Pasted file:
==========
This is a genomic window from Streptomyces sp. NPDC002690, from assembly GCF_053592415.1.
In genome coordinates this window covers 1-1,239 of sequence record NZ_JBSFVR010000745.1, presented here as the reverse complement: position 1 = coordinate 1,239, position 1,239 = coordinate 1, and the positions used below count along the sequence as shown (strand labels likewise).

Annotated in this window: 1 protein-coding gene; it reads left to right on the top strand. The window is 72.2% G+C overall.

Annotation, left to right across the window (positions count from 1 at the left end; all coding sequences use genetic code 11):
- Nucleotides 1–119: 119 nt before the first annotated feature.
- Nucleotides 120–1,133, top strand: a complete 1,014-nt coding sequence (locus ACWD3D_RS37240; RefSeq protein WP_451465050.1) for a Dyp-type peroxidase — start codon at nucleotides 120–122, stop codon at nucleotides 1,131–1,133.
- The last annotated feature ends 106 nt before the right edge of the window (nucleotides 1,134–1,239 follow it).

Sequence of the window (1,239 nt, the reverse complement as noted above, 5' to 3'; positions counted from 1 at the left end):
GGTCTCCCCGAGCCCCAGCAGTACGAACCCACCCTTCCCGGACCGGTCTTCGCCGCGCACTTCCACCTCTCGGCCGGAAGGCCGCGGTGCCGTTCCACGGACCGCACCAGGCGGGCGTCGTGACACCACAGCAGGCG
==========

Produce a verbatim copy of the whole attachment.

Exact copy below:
This is a genomic window from Streptomyces sp. NPDC002690, from assembly GCF_053592415.1.
In genome coordinates this window covers 1-1,239 of sequence record NZ_JBSFVR010000745.1, presented here as the reverse complement: position 1 = coordinate 1,239, position 1,239 = coordinate 1, and the positions used below count along the sequence as shown (strand labels likewise).

Annotated in this window: 1 protein-coding gene; it reads left to right on the top strand. The window is 72.2% G+C overall.

Annotation, left to right across the window (positions count from 1 at the left end; all coding sequences use genetic code 11):
- Nucleotides 1–119: 119 nt before the first annotated feature.
- Nucleotides 120–1,133, top strand: a complete 1,014-nt coding sequence (locus ACWD3D_RS37240; RefSeq protein WP_451465050.1) for a Dyp-type peroxidase — start codon at nucleotides 120–122, stop codon at nucleotides 1,131–1,133.
- The last annotated feature ends 106 nt before the right edge of the window (nucleotides 1,134–1,239 follow it).

Sequence of the window (1,239 nt, the reverse complement as noted above, 5' to 3'; positions counted from 1 at the left end):
GGTCTCCCCGAGCCCCAGCAGTACGAACCCACCCTTCCCGGACCGGTCTTCGCCGCGCACTTCCACCTCTCGGCCGGAAGGCCGCGGTGCCGTTCCACGGACCGCACCAGGCGGGCGTCGTGACACCACAGCAGGCG